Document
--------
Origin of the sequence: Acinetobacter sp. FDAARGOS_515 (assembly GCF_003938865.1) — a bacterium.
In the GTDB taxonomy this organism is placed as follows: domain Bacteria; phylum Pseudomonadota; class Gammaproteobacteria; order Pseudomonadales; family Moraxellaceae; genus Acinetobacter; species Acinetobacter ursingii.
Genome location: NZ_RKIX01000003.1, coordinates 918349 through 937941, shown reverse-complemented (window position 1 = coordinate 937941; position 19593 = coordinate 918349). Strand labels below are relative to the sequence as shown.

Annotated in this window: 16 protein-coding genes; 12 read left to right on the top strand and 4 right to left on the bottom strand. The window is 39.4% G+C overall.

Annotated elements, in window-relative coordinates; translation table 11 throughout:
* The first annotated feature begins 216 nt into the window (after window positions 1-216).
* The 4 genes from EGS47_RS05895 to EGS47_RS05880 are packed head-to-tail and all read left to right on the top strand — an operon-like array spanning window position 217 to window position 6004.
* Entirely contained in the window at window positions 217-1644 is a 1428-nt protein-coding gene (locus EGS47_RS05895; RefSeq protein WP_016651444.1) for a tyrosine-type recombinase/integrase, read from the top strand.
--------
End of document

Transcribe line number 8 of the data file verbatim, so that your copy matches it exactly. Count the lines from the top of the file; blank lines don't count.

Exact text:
* Entirely contained in the window at window positions 217-1644 is a 1428-nt protein-coding gene (locus EGS47_RS05895; RefSeq protein WP_016651444.1) for a tyrosine-type recombinase/integrase, read from the top strand.